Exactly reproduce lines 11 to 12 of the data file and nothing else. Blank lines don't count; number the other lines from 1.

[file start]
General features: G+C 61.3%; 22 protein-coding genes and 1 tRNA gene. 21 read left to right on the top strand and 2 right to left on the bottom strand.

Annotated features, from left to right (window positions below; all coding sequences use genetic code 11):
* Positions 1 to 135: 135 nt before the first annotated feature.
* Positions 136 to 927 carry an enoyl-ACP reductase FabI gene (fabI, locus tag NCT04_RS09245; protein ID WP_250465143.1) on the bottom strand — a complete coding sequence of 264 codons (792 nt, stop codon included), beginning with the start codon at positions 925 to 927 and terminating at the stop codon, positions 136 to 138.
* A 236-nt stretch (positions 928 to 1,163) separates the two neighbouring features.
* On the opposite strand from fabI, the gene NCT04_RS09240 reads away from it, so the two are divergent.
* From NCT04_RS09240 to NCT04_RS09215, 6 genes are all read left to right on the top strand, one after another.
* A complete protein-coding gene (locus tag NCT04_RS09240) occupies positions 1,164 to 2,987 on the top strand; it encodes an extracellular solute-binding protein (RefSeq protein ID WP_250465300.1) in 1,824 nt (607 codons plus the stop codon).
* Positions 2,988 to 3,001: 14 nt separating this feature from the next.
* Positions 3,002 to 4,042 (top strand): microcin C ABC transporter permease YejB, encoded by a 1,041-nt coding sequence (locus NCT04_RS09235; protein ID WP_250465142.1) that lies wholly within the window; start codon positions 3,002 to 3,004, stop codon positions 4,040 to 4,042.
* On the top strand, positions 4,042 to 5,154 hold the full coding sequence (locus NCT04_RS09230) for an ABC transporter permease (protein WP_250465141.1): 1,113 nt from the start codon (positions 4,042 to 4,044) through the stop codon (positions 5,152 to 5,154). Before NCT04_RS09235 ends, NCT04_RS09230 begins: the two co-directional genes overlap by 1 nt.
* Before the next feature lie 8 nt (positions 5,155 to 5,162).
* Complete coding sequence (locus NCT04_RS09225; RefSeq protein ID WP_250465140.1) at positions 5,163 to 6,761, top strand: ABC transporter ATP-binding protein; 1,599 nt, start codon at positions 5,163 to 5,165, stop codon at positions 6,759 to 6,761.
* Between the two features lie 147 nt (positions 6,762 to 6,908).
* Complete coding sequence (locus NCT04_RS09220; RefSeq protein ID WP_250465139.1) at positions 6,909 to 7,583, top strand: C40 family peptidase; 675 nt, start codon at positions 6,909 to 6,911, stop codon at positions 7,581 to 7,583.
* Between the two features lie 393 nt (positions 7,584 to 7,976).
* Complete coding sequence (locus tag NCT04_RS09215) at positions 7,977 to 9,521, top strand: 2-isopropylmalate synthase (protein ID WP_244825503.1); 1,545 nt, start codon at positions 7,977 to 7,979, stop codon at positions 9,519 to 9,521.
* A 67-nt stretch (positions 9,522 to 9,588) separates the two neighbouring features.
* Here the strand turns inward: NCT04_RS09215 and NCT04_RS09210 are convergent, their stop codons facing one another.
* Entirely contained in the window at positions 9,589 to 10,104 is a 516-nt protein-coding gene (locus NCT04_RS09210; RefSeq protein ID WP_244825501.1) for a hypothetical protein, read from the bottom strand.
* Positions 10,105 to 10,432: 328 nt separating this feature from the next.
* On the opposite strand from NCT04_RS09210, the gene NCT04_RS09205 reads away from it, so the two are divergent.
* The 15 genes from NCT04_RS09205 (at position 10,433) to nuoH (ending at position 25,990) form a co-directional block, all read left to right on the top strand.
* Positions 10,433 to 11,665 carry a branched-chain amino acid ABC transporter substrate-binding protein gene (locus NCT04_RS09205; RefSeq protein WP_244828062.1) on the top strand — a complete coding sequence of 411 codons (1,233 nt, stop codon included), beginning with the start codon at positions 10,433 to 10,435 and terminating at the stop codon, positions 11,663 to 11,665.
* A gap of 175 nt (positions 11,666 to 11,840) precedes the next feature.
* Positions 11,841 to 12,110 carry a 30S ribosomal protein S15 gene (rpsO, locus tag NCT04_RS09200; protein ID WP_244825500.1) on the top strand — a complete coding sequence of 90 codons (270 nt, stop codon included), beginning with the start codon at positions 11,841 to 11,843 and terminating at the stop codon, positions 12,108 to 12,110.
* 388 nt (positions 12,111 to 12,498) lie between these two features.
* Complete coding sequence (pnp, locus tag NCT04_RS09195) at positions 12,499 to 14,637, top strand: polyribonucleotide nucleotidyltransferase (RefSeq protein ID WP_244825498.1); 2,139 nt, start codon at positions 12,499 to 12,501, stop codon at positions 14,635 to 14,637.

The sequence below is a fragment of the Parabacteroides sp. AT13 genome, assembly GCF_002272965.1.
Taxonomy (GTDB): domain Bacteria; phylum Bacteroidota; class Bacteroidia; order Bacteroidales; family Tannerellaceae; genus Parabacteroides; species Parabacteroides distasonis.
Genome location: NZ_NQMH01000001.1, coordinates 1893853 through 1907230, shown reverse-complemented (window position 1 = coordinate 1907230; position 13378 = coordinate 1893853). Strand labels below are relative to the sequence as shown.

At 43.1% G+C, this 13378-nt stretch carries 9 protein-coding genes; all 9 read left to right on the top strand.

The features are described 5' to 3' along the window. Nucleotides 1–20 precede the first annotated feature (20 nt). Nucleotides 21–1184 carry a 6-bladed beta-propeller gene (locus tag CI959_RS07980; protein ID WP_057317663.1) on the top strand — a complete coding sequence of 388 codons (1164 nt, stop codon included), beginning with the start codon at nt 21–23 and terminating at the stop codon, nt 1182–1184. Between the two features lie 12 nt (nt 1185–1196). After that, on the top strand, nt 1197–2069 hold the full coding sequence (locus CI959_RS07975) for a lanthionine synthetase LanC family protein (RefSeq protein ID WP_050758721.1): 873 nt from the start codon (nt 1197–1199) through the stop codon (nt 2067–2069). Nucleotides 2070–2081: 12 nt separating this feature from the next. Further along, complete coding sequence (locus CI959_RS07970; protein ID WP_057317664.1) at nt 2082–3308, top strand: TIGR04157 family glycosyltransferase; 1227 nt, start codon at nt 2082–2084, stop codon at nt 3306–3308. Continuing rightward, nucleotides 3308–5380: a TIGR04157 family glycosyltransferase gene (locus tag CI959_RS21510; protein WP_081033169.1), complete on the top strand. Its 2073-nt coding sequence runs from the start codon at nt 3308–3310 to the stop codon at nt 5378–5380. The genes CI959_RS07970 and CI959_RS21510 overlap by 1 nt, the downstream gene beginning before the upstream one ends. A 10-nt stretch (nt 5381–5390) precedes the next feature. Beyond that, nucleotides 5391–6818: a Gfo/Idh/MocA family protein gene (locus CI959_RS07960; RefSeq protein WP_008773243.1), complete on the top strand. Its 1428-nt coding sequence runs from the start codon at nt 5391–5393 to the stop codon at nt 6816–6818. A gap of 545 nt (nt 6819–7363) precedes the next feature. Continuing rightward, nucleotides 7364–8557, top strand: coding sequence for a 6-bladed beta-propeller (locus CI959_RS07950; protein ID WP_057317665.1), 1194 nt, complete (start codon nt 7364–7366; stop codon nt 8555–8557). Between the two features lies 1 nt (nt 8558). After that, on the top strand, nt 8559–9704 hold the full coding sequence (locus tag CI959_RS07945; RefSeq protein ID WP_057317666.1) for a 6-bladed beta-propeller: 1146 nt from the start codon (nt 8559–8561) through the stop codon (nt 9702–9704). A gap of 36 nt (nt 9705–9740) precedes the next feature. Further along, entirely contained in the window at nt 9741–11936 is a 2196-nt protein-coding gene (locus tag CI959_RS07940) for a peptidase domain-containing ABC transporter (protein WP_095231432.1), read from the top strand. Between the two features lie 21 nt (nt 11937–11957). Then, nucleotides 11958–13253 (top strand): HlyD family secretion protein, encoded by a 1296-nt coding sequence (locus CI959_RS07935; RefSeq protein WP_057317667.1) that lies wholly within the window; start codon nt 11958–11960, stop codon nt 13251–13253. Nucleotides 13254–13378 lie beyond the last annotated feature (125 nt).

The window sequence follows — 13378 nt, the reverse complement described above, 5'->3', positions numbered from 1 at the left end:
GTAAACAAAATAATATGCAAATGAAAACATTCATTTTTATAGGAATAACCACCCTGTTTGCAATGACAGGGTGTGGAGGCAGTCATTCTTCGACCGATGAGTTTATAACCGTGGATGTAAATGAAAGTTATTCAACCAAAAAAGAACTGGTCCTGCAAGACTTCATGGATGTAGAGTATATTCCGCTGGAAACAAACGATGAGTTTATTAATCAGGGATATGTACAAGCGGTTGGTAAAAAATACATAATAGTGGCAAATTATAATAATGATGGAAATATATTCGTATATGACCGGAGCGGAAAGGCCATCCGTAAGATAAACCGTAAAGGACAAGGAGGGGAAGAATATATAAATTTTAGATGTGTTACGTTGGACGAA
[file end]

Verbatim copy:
* On the top strand, positions 4,042 to 5,154 hold the full coding sequence (locus NCT04_RS09230) for an ABC transporter permease (protein WP_250465141.1): 1,113 nt from the start codon (positions 4,042 to 4,044) through the stop codon (positions 5,152 to 5,154). Before NCT04_RS09235 ends, NCT04_RS09230 begins: the two co-directional genes overlap by 1 nt.
* Before the next feature lie 8 nt (positions 5,155 to 5,162).